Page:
By Jack Sharkey, May 29, 2017


As Memorial Day approaches this year and we gear up for the “unofficial start of summer,” we would like to extend our heartfelt thanks and gratitude to the soldiers who sacrificed their lives for us in all of the conflicts in which they have answered the call. For every soldier, now and throughout history, who has sacrificed their life for us, for their brothers-in-arms and the call for their service there is a family who continues on without a precious loved one, and they are also in our thoughts.

This Memorial Day, as we pause to reflect on the sacrifices of those who died in the line of duty to their country, we can take a journey through the history of the soldier’s story as told with music. The selected songs embody the story of the soldier through the eyes of the contemporaneous culture and hopefully it’s an interesting look at how music has told the soldier’s story from the present back to the American Civil War.


Fallen Soldier – written and performed by Nathan Fair

After four tours of duty in Iraq and Afghanistan, Nathan Fair speaks eloquently and truly of the experience. A first person account of the conflict in Iraq, Fallen Soldier tells the story of every soldier, regardless of theater, with all the power and majesty a good, true song can evoke.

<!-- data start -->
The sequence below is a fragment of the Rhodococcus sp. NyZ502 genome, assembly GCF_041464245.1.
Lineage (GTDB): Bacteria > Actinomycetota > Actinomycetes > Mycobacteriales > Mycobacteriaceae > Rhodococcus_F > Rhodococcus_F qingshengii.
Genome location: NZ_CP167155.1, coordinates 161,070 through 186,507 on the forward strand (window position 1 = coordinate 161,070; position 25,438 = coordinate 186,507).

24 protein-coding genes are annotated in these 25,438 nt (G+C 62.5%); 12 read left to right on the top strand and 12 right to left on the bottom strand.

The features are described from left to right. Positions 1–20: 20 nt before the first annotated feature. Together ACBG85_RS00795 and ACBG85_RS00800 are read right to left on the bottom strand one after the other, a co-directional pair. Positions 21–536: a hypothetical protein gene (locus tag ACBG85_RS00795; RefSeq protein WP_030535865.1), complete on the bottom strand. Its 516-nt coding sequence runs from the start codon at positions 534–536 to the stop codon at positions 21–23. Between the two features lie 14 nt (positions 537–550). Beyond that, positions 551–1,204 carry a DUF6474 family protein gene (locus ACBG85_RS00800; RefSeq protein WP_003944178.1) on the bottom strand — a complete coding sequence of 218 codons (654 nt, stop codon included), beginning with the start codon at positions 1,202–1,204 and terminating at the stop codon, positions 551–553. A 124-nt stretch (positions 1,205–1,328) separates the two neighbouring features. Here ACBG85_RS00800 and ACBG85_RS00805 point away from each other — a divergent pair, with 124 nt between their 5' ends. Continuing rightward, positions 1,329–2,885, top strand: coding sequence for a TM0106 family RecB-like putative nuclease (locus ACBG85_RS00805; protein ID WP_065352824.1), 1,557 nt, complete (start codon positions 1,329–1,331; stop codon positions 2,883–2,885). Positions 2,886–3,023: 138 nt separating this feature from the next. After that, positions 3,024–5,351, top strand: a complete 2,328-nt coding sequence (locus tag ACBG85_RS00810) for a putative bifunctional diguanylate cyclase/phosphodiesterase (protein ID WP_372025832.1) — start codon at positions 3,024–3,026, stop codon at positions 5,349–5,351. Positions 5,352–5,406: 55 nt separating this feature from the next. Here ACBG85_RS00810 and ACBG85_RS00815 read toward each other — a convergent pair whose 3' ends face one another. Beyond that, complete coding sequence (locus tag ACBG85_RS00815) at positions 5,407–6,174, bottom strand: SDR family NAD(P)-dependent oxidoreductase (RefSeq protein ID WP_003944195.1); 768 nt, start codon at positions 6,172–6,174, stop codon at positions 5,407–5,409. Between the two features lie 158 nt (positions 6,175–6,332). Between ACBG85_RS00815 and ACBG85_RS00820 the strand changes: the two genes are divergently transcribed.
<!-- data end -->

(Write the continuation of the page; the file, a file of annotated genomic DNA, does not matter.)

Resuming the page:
You’ve Got To Stand For Something – written and performed by Aaron Tippin

Released in October of 1990, this song became an accidental anthem in January of 1991 during Operation Desert Storm and the conflict to free Kuwait from Iraq. Not a song about the military in any sense, soldiers involved in the conflict and those who supported them back home took this song as symbolic of the military efforts at the time in the Middle East. Unlike some other songs on this list, its meaning is taken as an affirmation of the fight as well as support of the soldiers fighting it.



Vietnam – written and performed by Jimmy Cliff

The juxtaposition of the happy and lilting rhythms of ska and the horrific story of a soldier who writes a letter to a buddy back home telling him how much he is looking forward to the end of his hitch, only to have the story conclude with a letter informing everyone back home of his death in Vietnam is striking. The most powerful war songs are rarely political but almost always speak to the truths of the soldier in the field. Bob Dylan called this the greatest anti-war song in history.

The difference in tone between You’ve Got To Stand For Something and Vietnam gives us a good look into the cultural views at the time the songs became popular. In the former there is a sense the fight is good and just while in the latter the only examination is of the individual tragedy and sadness.



 Uncle Sam Has Called My Number – written by Leon Kelly and performed by Arkie Shibley